Inheritance and renewal of history

When it comes to renovating a historical building, there are several options. The options we took were as follows.

(1) Retain the existing structure and roof that have remained since the Meiji era.

2) Use the existing walls and fences that are necessary for functionality and relationship with the surrounding area.

3) Use glass as the boundary between the interior and exterior where the exterior walls have been removed.

Through these three operations, we tried to inherit and renew the history.

Specifically, the perimeter walls were left as they were to ensure privacy inside the walls. The exterior walls of the two buildings inside the wall are made of glass, creating an open space where the interior of the wall, including the street garden, can be felt as one. The structure has been partially reinforced to ensure earthquake resistance.

As a result of the above, while retaining the atmosphere of a Kyoto machiya, the renovation will create a space with a sense of openness that could not have been achieved in the Meiji era, and is a unique mix of old and new.
*** Translated with www.DeepL.com/Translator (free version) ***


  • [DIAGRAM]The perimeter of the building will be left as it is, and the exterior walls will be made of glass to create an open space in the center of Kyoto while protecting privacy.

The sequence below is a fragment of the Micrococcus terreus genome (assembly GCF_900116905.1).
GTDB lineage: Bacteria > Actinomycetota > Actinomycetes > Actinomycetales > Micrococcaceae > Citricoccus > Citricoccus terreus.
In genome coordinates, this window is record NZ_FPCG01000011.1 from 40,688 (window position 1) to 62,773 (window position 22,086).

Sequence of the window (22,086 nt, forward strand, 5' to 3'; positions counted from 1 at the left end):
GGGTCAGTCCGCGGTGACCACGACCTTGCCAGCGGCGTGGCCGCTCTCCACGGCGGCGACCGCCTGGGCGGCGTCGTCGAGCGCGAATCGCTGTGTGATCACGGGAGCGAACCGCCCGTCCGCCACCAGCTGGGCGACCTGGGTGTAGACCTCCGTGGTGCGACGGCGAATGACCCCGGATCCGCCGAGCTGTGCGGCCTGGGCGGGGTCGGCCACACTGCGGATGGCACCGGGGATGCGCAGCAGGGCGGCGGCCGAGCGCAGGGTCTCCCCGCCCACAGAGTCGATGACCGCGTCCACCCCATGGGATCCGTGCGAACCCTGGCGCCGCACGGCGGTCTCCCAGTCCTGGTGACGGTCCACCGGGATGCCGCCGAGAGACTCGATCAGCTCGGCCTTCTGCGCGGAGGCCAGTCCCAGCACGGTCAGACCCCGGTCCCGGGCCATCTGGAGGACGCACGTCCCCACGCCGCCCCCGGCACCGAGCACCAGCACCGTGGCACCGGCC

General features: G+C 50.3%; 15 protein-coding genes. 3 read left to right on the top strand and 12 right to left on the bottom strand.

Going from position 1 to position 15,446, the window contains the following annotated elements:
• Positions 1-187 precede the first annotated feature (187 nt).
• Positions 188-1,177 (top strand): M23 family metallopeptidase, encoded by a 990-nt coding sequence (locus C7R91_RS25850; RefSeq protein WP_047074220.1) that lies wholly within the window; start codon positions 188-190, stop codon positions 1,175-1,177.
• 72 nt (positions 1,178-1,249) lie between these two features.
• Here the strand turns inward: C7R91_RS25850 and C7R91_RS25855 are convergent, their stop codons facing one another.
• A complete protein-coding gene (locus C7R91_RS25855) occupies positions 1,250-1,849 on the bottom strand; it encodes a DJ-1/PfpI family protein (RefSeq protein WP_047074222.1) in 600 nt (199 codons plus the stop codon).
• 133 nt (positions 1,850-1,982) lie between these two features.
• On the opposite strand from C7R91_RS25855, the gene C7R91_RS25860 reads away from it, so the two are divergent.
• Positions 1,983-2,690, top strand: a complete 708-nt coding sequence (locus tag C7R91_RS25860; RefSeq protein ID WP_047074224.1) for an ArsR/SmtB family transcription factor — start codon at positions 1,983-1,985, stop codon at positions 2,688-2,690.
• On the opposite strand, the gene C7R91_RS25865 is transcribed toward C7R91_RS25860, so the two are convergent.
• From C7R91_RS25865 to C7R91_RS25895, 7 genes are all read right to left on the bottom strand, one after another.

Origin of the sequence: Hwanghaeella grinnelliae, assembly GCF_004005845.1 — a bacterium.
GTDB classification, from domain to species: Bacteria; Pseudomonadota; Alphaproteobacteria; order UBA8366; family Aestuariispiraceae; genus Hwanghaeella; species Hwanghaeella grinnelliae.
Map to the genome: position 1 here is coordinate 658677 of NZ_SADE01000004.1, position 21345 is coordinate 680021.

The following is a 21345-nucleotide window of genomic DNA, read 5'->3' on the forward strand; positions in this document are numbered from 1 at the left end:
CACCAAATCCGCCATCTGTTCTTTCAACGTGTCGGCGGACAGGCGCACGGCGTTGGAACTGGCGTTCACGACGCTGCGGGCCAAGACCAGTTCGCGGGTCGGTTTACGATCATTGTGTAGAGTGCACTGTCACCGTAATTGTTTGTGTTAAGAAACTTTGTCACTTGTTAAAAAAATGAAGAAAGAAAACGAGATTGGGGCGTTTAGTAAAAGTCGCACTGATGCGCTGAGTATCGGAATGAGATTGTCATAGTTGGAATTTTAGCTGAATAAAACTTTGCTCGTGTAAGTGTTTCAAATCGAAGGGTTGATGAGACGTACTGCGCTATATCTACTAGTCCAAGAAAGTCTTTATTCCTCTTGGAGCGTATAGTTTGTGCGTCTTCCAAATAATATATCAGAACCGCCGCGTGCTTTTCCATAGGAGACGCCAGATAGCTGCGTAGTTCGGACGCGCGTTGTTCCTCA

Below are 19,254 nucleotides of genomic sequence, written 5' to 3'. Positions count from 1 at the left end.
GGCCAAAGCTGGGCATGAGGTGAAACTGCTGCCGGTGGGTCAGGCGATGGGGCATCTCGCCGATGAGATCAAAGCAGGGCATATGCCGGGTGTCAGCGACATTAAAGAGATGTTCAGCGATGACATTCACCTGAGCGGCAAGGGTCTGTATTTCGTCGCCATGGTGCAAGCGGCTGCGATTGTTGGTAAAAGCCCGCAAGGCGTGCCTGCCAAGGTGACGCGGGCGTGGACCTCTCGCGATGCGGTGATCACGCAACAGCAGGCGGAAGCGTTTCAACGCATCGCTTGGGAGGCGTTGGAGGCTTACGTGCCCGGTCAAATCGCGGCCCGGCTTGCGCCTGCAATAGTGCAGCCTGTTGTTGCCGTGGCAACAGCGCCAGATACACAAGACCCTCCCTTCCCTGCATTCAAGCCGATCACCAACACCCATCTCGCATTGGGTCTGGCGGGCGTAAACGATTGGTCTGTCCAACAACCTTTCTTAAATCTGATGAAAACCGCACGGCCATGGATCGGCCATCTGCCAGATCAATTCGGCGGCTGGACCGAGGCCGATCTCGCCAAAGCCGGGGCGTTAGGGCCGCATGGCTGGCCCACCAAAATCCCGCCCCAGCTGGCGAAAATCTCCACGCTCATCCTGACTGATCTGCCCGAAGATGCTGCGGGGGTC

• Appearance

  • [DAY TIME] East Wing Bookstore

  • [DAY TIME] East wing, glassed-in room for writing and working

  • [DAY TIME] West Wing Hotel

  • [NIGHT TIME] East Wing Library Living Room

  • [NIGHT TIME] West Wing Kitchen Dining Room Hotel that can be used as a whole to the west wing book library

  • [DAY TIME PLAN] To protect the privacy of guests, the east and west wings are separated by movable walls. The east wing is used as a bookstore where anyone can easily come and go.

  • [NIGHT TIME PLAN] At night, the east and west wings can be used as one, and guests can use the former bookstore as a library living room during the day.




We are a design architect firm based in Tokyo, Japan.
Yohei Nishida graduated from Takaharu Tezuka Laboratory, Tokyo City University Graduate School in 2015, and studied at The Oslo School of Architecture and Design in 2014.
After working at Go Hasegawa and Associates, he established an independent architect firm YNY at the end of 2016. In 2018, he joined Tokyo City University as a part-time lecturer.

In addition to creating buildings as an architect, he is also involved in addressing the social issue of vacant houses, giving lectures to local governments, and collaborating with the art and digital fields on art activities and upcycling projects.

His major awards include the Grand Prize at the 2012 Hakodate Monozukuri Forum Architectural Competition, the Grand Prize and Honorable Mention at the 41st Nisshin Kogyo Architectural Design Competition, and a finalist at the 2015 Tokyo Kenchiku Collection National Master Design Exhibition.